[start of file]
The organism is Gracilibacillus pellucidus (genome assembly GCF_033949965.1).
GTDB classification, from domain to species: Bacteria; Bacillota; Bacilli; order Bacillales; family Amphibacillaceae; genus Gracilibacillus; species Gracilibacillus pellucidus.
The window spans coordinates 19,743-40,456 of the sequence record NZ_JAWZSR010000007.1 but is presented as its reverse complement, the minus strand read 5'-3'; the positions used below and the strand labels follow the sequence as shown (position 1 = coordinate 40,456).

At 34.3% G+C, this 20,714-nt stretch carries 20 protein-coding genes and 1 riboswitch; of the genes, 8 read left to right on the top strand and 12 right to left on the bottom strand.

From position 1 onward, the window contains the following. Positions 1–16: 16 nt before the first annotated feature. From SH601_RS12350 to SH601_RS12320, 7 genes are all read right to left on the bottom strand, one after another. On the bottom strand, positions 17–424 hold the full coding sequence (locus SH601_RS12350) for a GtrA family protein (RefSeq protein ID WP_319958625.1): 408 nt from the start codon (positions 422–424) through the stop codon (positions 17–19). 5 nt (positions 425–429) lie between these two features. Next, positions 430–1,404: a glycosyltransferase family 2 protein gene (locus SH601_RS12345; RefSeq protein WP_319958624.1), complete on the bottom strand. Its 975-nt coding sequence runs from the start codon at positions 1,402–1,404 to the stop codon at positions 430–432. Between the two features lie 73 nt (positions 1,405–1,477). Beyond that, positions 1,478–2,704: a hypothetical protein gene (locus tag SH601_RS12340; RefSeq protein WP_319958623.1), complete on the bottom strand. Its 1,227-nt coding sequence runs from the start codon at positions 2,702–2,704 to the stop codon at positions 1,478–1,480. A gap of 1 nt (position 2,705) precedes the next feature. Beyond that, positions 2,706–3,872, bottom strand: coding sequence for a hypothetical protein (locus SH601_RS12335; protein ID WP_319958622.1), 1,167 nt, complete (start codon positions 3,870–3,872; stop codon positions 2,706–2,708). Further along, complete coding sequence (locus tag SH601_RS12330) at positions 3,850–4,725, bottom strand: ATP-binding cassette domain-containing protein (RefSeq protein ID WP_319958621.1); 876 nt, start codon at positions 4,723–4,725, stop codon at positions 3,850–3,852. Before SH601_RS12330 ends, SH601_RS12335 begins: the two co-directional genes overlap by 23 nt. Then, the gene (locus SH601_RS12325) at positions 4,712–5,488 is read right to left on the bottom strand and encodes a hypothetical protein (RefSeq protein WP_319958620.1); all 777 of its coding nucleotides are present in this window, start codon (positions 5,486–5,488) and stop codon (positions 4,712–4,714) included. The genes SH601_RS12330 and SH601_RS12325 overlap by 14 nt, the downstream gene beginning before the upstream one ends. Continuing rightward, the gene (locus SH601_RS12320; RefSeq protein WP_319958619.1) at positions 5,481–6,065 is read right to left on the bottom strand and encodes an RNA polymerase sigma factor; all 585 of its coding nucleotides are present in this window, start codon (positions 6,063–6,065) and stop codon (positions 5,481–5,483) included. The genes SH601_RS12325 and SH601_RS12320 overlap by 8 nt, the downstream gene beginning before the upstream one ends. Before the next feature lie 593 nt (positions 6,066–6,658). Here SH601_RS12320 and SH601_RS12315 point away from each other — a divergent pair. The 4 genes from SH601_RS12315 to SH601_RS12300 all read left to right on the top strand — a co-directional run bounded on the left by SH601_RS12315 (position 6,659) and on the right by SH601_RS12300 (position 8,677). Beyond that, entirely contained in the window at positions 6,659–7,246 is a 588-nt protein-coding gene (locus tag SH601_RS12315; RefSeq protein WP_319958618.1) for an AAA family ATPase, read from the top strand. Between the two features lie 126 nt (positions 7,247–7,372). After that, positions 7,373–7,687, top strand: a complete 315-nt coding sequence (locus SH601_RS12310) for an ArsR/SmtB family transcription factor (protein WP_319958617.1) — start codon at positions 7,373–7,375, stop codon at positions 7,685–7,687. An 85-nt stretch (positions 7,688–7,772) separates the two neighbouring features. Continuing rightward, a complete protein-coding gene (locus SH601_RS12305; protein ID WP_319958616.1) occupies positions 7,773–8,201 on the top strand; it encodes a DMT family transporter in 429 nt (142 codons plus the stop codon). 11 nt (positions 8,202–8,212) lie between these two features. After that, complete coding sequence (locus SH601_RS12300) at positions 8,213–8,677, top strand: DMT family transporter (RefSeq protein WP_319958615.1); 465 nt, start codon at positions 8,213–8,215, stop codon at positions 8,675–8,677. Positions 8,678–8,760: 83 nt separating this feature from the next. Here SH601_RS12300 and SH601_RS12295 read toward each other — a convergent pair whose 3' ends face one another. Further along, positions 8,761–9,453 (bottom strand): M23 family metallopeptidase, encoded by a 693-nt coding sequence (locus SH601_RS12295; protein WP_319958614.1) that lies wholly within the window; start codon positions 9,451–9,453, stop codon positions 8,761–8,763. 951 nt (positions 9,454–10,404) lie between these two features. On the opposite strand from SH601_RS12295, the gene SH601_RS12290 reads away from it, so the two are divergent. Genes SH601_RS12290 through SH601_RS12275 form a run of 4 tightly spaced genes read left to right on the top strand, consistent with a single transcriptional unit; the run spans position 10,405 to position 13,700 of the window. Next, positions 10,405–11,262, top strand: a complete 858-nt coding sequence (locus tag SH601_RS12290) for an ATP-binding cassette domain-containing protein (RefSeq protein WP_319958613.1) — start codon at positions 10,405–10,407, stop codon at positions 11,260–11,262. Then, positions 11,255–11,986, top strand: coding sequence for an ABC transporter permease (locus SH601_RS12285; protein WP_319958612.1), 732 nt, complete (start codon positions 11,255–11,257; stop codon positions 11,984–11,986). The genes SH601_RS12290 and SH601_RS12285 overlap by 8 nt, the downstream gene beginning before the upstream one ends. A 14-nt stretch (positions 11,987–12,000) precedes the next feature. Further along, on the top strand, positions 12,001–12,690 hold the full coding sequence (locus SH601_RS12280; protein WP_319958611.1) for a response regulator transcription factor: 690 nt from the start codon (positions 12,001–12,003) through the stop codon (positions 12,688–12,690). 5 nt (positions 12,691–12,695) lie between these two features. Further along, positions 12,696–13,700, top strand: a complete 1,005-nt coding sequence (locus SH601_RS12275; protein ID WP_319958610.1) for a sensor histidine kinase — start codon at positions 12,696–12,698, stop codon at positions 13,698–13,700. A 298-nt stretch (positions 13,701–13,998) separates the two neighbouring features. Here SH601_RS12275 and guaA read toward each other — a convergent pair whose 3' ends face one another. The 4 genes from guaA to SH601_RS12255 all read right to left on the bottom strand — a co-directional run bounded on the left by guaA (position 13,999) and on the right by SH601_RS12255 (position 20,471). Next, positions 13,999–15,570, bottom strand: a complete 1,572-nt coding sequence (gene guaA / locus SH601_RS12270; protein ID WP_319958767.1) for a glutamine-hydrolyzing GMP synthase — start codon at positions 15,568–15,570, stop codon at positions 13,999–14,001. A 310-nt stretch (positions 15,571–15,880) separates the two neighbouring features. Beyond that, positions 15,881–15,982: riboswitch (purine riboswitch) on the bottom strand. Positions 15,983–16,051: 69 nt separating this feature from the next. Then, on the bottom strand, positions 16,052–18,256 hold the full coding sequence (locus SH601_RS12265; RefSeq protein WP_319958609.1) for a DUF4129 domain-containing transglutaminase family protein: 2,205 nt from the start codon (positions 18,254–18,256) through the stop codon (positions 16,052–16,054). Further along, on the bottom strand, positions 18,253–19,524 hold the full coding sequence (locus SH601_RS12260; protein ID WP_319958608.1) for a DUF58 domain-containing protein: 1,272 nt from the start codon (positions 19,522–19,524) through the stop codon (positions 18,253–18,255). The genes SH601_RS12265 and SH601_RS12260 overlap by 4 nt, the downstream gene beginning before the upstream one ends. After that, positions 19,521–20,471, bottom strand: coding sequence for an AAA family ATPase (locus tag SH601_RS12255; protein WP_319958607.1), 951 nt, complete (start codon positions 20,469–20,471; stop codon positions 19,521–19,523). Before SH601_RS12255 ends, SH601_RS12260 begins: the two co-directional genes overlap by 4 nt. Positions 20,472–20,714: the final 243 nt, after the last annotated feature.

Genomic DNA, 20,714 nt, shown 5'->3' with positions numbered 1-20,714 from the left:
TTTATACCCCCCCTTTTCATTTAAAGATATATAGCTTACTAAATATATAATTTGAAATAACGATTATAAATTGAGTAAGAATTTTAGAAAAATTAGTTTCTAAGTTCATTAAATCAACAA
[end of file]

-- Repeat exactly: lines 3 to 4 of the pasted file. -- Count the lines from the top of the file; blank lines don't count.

The window spans coordinates 19,743-40,456 of the sequence record NZ_JAWZSR010000007.1 but is presented as its reverse complement, the minus strand read 5'-3'; the positions used below and the strand labels follow the sequence as shown (position 1 = coordinate 40,456).

At 34.3% G+C, this 20,714-nt stretch carries 20 protein-coding genes and 1 riboswitch; of the genes, 8 read left to right on the top strand and 12 right to left on the bottom strand.